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Udawalawe and Yala

Posted on the 18 March 2019 by Cheekymeeky

Yala and Udawalawe are two national parks in the south-western area of Sri Lanka. When we road-tripped in Sri Lanka last December, these were two of our must-visit spots on our to-see list.

Yala is the more famous national park, but Udawalawe is known for its large hordes of elephants, and since Piglet is an elephant lover, we decided to hedge our bets and do safaris in both the parks, to avoid disappointment. We needn't have worried at all. Elephants were aplenty in both the national parks!

Safaris in general

I was generally a bit nervous about doing safaris with kids in tow (particularly worried that Piglet would get tired and restless in the heat). The safaris are about 4-5 hours long, and I was worried he would get tired and cranky. However in both places there were enough animals to keep kids interested all through the safari. That said, if you have kids younger than 5, Yala might be a better option since the roads are better, and there are abundant animal sightings.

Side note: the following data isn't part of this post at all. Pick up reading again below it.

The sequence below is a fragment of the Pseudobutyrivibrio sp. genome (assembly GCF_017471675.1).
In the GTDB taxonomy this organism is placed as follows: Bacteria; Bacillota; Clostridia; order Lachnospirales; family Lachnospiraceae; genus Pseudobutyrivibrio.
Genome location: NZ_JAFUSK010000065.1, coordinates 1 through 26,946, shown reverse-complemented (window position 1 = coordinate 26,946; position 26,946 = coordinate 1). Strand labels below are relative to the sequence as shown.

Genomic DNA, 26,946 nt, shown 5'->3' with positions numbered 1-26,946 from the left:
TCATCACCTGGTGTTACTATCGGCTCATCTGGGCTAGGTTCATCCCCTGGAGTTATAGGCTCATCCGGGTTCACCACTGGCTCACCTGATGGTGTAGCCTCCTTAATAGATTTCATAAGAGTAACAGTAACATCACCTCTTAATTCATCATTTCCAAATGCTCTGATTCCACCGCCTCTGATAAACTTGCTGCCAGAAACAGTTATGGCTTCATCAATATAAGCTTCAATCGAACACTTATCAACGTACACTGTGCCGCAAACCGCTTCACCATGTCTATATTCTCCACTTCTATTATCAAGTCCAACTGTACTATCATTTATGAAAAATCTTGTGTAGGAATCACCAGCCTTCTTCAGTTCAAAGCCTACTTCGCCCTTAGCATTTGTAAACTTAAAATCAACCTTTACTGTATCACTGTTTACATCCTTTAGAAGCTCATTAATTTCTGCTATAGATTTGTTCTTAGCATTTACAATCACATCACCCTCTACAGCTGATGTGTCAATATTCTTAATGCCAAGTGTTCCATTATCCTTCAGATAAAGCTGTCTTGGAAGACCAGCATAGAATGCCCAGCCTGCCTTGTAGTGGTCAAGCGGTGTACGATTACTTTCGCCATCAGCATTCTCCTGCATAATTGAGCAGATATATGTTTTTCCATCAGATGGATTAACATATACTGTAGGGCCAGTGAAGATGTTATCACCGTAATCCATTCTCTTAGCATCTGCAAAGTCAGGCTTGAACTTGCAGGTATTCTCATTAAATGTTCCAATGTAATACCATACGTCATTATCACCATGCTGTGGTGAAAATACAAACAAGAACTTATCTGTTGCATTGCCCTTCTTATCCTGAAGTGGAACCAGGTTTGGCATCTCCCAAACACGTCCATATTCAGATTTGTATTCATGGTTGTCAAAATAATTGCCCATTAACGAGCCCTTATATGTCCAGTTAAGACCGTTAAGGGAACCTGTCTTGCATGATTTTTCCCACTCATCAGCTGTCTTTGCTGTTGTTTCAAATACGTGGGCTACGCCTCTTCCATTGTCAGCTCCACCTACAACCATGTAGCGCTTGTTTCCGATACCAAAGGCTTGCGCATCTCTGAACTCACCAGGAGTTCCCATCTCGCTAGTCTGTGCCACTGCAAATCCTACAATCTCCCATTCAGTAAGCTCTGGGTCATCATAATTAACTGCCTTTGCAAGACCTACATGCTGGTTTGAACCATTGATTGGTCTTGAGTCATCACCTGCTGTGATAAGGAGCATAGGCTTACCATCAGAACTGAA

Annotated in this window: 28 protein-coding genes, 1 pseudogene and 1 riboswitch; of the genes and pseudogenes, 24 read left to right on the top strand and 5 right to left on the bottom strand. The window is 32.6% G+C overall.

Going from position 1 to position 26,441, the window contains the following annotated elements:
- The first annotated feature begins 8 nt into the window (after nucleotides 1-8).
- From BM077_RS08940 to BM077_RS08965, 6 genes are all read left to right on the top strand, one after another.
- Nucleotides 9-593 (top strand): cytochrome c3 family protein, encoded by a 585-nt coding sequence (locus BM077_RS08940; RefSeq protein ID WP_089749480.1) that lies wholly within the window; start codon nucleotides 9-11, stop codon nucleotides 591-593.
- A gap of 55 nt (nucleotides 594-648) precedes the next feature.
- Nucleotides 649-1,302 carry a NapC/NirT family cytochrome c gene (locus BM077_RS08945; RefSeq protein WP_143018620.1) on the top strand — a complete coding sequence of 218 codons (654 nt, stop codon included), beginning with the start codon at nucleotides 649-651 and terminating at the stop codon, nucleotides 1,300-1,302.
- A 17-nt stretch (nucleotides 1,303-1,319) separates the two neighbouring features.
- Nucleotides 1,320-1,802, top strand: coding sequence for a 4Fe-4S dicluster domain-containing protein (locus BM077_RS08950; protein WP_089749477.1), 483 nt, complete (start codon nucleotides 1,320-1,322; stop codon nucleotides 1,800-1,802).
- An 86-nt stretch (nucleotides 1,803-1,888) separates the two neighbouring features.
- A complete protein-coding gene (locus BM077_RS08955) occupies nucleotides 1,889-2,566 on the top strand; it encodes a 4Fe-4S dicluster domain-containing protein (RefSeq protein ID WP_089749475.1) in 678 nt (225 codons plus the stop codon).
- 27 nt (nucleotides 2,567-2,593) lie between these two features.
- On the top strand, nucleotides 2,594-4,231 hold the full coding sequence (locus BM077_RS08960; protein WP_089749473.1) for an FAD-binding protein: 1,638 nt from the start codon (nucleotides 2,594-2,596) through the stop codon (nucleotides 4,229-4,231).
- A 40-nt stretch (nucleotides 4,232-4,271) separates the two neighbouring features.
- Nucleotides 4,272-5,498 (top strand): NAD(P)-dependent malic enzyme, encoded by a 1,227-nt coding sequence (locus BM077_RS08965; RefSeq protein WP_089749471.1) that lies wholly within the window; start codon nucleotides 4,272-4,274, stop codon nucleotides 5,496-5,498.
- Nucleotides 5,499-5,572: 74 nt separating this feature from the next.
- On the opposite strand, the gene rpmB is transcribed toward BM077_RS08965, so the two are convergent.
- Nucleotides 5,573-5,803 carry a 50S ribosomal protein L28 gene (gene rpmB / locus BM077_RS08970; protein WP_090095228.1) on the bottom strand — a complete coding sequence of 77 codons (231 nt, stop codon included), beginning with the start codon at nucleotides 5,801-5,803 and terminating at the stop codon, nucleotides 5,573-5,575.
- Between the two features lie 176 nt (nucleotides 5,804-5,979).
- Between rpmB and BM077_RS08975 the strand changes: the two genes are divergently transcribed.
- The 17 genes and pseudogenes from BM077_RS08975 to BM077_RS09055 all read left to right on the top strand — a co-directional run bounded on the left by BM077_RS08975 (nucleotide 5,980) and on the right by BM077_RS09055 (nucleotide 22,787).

Udawalawe National Park

Udawalawe was the first place in Sri Lanka on our itinerary. We landed late at night in Colombo airport, and spent the night in nearby Negombo. We planned to get up early morning, get into our pre-booked cab, and reach Udawalawe in time for an evening safari.

Unfortunately, things went awry when our cab driver didn't show up till noon. We ended up reaching Udawalawe late in the night, and had to instead go for the early morning safari on the next day. This turned out to be the best thing to happen to us. Considering that even December in Sri Lanka is sweltering, a morning safari is always the better option.

Anyway, we were up bright and early to start our safari. It was pretty early (around 6am), but it was so bright, it felt like noon-day.

We were staying outside the national park, and driving towards the entrance when we spotted our first elephant. Piglet and Snubnose immediately hopped out of the jeep to take a quick photo with the animal.